Victory over Tunisia, but GB pair make it hard slog

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The Independent Online

Considering that even Tunisia's players admit their country is more successful at handball and petanque, Britain should not have been expecting anything other than an emphatic victory in this weekend's Davis Cup tie.

Such an outcome moved a step closer when success in yesterday's doubles sent Britain into a 2-1 lead, though Jamie Murray and Colin Fleming did not win as comfortably as they might have hoped, having to overcome a second-set slump to beat Malek Jaziri and Slim Hamza 6-1 3-6 6-3 6-4.

Britain now need to win just one of today's reverse singles to clinch this first-round tie in the Europe/ Africa Zone Group Two. James Ward is first up against Jaziri, who showed in his victory over Jamie Baker on Friday that he is a more than competent player.

Baker is then due to play Sami Ghorbel, a 19-year-old student who does not even have a world ranking and took just two games off Ward on Friday. However, given Hamza's solid performance in the doubles it would be no surprise if he was given the opportunity if the match goes to a fifth rubber.

When Murray and Fleming took the first set, breaking Jaziri's serve twice, the Scots appeared to be coasting, but the Tunisians gained confidence after Hamza held serve in the third game of the second set from 0-40 down.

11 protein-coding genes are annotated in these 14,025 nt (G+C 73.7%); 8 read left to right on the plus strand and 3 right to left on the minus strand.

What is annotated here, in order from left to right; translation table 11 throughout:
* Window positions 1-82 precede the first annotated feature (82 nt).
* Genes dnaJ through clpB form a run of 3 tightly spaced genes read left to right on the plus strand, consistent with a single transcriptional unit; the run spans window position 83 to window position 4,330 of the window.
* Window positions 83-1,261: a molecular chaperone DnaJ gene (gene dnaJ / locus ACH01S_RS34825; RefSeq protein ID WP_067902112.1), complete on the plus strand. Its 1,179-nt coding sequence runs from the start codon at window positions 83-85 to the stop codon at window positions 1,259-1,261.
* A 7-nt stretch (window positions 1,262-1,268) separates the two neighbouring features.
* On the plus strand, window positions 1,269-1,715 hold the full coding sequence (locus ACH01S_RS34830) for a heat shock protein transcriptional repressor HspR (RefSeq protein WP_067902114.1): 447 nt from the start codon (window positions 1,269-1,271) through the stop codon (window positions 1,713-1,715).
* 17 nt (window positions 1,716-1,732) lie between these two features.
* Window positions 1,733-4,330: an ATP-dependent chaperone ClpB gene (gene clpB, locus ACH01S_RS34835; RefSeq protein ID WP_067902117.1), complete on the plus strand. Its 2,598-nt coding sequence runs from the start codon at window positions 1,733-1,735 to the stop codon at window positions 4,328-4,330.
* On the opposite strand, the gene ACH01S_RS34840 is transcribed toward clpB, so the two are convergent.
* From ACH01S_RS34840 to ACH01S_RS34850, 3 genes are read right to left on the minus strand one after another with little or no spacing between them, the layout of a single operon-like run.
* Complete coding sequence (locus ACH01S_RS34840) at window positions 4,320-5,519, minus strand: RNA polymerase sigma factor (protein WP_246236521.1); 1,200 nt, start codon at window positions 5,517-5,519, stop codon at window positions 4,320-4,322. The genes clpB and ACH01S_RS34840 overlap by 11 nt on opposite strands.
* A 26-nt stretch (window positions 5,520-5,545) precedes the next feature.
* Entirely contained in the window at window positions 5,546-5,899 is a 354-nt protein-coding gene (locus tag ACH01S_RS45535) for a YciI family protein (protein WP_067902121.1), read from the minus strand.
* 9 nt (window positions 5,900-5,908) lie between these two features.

The 18-year-old looked sharp at the net and began to hit the ball with more conviction, while Jaziri again struck his forehands with power and assurance. Fleming dropped his serve in the sixth game and the Tunisians served out to level at one set apiece.

The Scottish pair responded well in the third set, although they conceded an early advantage when Murray was broken in the third game. Hamza, however, immediately dropped his serve to put Murray and Fleming back in command.

Nevertheless, it was not all effortless from that point as the Britons had to come from behind before takingthe fourth set, Fleming completing victory with an ace.

"It was maybe a little bit trickier than what we had expected," Leon Smith, Britain's captain, said. "The young guy played really well. He started making a lot of balls. His backhand was pretty good and Jaziri showed again that he's a pretty talented player. But I thought the boys responded well in the fourth set and showed why they are the established tour pair." Murray added: "It probably wasn't the best performance, but even if things were getting closer in the third or fourth set I didn't ever think we were going to lose. They probably played better than we had expected but at the end of the day we came to win and we won."

Today's winners will face a second-round tie in July against Luxembourg or Ireland, who are meeting thisweekend in Dublin.

Britain would have to win both that match, in which Andy Murray is likelyto play, and a third-round encounter with Belarus, Bulgaria or Hungary in September in order to return to Europe/Africa Group One, the Davis Cup's second tier, from which they were relegated two years ago. Today's losers will meet in a relegation play-off in July to decide who will be relegated to Europe/Africa Group Three, the competition's bottom division.